As a pastor, I’ve heard many people erroneously declare that God gave them a passion to whatever it is they want to do. That’s not so. Things we desire are birthed out of exposure. No matter how hard someone tries, they cannot be made to love anything. The desire for more of whatever you and I have been exposed to is solely on us; and in the same way, we will never desire anything we haven’t seen, felt, tasted, heard or experienced.
Passions are unpredictable
I’ll never forget what my friend, Pastor Iran Pitre, told me. He said, “We aren’t in control what we like: we just like what we like, and there is no real explanation for it.” He went on to say, “You just see it, smell it, taste it, hear it, and it pleases you.”
This is why some people have “strange pleasures”, like the ones who enjoy the smell of gasoline, or the flavor of chitterlings. I have a tall niece, and no one is surprised about her love for sports, especially volleyball. However, I have a tall daughter as well. Everyone assumes she loves sports, but her passions lay in the arts and fashion. Passions can’t be predicted.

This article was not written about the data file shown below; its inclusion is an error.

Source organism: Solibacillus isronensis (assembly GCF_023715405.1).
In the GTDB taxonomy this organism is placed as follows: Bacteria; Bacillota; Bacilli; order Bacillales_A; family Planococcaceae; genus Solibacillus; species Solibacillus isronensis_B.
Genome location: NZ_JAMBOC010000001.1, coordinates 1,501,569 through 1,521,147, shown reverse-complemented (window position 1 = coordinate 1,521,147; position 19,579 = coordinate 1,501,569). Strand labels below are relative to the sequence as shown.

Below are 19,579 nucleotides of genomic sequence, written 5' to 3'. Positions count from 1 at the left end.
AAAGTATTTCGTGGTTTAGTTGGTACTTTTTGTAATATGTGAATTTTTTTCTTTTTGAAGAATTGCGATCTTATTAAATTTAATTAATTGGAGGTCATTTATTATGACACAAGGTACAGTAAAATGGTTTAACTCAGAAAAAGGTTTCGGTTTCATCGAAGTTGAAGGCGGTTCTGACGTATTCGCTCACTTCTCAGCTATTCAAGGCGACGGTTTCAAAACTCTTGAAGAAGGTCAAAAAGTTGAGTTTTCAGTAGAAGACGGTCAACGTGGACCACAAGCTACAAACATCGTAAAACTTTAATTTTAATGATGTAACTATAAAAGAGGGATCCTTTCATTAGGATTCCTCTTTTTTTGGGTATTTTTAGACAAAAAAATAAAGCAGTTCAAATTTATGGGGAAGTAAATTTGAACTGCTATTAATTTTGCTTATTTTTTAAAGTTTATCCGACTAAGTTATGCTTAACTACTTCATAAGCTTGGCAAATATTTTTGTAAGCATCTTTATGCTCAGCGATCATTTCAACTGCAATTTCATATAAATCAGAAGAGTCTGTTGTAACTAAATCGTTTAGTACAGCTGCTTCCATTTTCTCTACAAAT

Not only that, but passions can go just as easily as they come. This is why you find people who are passionate about dancing this year, and the next year they are passionate about making organic soaps. Passion devoid of purpose is temporary. Even passion in romantic relationships need to be periodically renewed.
Passion affects us on a deep level
Please don’t think that I am propagating new age philosophy, but there is some truth to what new age theorist believe. I agree that our passions are more felt than seen. The “energy or vibe” we project changes whenever we begin to even talk about our passions. We light up; we get excited! Ever talk to a kid about their crush? Yea, that’s what I mean. Your passions will be evident to others, and they will feel it too, because it affect you in a metaphysical way.
God can use your passion